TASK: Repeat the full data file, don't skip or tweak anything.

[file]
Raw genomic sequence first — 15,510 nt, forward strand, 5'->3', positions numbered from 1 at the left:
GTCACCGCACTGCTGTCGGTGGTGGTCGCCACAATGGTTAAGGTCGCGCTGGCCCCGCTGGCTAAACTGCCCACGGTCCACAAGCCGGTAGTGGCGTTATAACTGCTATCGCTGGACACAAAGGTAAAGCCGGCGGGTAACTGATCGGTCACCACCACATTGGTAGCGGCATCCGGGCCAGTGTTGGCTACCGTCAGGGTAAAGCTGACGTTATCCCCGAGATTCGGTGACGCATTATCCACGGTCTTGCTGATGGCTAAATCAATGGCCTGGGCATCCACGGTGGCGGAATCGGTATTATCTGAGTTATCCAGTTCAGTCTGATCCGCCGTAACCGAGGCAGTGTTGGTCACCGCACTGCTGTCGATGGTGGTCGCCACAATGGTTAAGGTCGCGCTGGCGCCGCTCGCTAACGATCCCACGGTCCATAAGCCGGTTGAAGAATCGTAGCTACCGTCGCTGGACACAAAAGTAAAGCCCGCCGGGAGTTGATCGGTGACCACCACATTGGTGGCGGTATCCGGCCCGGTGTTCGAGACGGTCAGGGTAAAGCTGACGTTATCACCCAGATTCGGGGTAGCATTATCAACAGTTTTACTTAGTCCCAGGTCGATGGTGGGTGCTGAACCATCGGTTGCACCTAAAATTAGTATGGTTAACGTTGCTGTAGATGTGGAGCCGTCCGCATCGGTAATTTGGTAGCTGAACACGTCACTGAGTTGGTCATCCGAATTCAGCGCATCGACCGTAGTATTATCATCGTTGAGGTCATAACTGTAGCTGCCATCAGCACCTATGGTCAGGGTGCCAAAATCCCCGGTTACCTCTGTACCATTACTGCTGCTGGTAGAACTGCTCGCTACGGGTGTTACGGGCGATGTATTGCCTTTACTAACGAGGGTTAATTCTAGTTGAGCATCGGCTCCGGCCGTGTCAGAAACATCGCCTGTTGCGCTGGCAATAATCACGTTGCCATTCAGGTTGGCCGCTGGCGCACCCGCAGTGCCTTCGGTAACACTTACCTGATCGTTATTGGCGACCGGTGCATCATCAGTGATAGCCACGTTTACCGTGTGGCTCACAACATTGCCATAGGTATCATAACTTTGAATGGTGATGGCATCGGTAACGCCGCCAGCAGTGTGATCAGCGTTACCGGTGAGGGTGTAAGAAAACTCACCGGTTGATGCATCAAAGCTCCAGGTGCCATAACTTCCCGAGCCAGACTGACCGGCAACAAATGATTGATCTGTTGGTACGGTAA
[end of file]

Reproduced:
Raw genomic sequence first — 15,510 nt, forward strand, 5'->3', positions numbered from 1 at the left:
GTCACCGCACTGCTGTCGGTGGTGGTCGCCACAATGGTTAAGGTCGCGCTGGCCCCGCTGGCTAAACTGCCCACGGTCCACAAGCCGGTAGTGGCGTTATAACTGCTATCGCTGGACACAAAGGTAAAGCCGGCGGGTAACTGATCGGTCACCACCACATTGGTAGCGGCATCCGGGCCAGTGTTGGCTACCGTCAGGGTAAAGCTGACGTTATCCCCGAGATTCGGTGACGCATTATCCACGGTCTTGCTGATGGCTAAATCAATGGCCTGGGCATCCACGGTGGCGGAATCGGTATTATCTGAGTTATCCAGTTCAGTCTGATCCGCCGTAACCGAGGCAGTGTTGGTCACCGCACTGCTGTCGATGGTGGTCGCCACAATGGTTAAGGTCGCGCTGGCGCCGCTCGCTAACGATCCCACGGTCCATAAGCCGGTTGAAGAATCGTAGCTACCGTCGCTGGACACAAAAGTAAAGCCCGCCGGGAGTTGATCGGTGACCACCACATTGGTGGCGGTATCCGGCCCGGTGTTCGAGACGGTCAGGGTAAAGCTGACGTTATCACCCAGATTCGGGGTAGCATTATCAACAGTTTTACTTAGTCCCAGGTCGATGGTGGGTGCTGAACCATCGGTTGCACCTAAAATTAGTATGGTTAACGTTGCTGTAGATGTGGAGCCGTCCGCATCGGTAATTTGGTAGCTGAACACGTCACTGAGTTGGTCATCCGAATTCAGCGCATCGACCGTAGTATTATCATCGTTGAGGTCATAACTGTAGCTGCCATCAGCACCTATGGTCAGGGTGCCAAAATCCCCGGTTACCTCTGTACCATTACTGCTGCTGGTAGAACTGCTCGCTACGGGTGTTACGGGCGATGTATTGCCTTTACTAACGAGGGTTAATTCTAGTTGAGCATCGGCTCCGGCCGTGTCAGAAACATCGCCTGTTGCGCTGGCAATAATCACGTTGCCATTCAGGTTGGCCGCTGGCGCACCCGCAGTGCCTTCGGTAACACTTACCTGATCGTTATTGGCGACCGGTGCATCATCAGTGATAGCCACGTTTACCGTGTGGCTCACAACATTGCCATAGGTATCATAACTTTGAATGGTGATGGCATCGGTAACGCCGCCAGCAGTGTGATCAGCGTTACCGGTGAGGGTGTAAGAAAACTCACCGGTTGATGCATCAAAGCTCCAGGTGCCATAACTTCCCGAGCCAGACTGACCGGCAACAAATGATTGATCTGTTGGTACGGTAA